Flames From Afghanistan Ignite Pakistan

Eric S. Margolis

The eight-year war in Afghanistan has now set Pakistan on fire. What began in 2001 as a supposedly limited American anti-terrorist operation in Afghanistan has now become a spreading regional conflict.

Pakistan’s army just launched a major ground and air offensive against rebellious Pashtun tribes in wild South Waziristan which Islamabad claims is the epicenter of the growing insurgency against the US-backed government of Asif Ali Zardari.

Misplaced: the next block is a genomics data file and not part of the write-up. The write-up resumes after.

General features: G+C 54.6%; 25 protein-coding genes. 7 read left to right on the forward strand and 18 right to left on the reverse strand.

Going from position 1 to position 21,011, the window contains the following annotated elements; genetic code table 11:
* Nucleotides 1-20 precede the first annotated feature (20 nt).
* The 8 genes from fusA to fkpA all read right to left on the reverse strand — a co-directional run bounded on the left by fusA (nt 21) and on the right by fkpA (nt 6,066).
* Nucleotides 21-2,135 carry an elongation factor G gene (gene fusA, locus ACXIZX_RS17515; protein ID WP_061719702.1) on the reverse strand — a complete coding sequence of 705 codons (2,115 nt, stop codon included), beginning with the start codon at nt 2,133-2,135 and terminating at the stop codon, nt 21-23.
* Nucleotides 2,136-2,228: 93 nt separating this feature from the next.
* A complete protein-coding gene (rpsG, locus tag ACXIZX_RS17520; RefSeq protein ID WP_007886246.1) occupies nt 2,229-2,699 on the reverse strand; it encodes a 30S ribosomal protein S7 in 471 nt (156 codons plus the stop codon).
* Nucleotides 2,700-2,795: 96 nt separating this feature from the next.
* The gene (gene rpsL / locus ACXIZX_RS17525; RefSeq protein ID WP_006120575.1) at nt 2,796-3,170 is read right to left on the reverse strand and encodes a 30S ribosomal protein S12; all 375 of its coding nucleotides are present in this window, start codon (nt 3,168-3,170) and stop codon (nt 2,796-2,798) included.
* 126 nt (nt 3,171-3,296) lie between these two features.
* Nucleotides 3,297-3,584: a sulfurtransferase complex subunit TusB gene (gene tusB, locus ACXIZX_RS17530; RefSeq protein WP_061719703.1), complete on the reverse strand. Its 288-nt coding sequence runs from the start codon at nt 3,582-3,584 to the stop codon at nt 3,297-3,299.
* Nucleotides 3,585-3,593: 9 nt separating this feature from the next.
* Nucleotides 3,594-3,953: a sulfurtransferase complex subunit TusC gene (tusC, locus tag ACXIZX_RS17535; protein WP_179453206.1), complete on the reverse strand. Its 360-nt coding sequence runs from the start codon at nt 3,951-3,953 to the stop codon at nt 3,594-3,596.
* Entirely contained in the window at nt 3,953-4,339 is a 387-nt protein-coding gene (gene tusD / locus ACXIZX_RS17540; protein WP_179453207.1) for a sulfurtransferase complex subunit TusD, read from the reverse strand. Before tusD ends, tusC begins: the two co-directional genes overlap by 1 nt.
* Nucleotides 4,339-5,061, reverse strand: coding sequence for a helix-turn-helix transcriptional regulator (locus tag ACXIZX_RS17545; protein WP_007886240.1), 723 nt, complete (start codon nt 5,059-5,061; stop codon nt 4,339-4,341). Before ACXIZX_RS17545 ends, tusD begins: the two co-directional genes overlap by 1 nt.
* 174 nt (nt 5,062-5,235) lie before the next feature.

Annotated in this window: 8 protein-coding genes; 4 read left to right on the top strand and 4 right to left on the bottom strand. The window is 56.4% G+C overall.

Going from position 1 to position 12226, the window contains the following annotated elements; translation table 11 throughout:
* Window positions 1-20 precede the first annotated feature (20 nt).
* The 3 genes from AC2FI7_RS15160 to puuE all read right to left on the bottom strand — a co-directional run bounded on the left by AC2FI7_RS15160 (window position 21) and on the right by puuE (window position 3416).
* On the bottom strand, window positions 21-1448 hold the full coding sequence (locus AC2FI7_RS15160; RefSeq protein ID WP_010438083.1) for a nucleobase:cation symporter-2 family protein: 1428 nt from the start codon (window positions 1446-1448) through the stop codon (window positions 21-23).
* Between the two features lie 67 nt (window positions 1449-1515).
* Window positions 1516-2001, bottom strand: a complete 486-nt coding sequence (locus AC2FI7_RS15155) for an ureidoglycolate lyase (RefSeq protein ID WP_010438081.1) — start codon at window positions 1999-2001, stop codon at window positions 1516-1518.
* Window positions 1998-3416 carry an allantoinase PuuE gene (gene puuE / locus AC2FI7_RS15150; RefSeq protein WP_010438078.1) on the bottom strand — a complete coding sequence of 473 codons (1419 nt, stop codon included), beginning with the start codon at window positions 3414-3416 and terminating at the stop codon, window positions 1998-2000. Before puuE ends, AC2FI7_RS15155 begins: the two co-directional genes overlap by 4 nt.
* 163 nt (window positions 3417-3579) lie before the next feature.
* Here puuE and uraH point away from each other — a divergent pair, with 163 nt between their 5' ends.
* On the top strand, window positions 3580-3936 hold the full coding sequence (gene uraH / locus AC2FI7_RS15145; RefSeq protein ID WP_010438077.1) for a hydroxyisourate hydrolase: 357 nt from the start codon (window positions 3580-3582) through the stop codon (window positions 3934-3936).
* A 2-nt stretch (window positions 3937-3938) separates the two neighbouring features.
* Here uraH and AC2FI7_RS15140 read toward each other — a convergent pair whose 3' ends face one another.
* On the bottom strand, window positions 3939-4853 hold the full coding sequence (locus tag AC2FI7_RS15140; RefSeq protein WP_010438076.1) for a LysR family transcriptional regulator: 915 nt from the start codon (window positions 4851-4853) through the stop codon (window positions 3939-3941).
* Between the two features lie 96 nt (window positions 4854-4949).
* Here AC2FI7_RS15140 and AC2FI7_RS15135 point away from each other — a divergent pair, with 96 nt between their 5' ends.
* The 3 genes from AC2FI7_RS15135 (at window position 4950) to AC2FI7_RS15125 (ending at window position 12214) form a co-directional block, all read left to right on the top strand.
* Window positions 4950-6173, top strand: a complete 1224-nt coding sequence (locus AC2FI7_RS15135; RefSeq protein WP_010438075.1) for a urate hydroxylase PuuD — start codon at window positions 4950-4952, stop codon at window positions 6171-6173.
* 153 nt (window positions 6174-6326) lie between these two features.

It’s likely the rebellious Pashtun tribesmen will simply fade into the mountains, leaving the army stuck garrisoning major towns and trying to protect roads. A similar uprising in Kashmir has tied down 500,000 Indian soldiers and paramilitary police.

Washington, by contrast, is delighted. It has long been a key US goal to press Pakistan’s tough army into fighting both Pashtun rebels in Pakistan, and the Pashtun Taliban in Afghanistan. Pakistan has long hesitated doing so, loathe to wage war on its own tribal people. The US is paying most of the bills for the Waziristan offensive.


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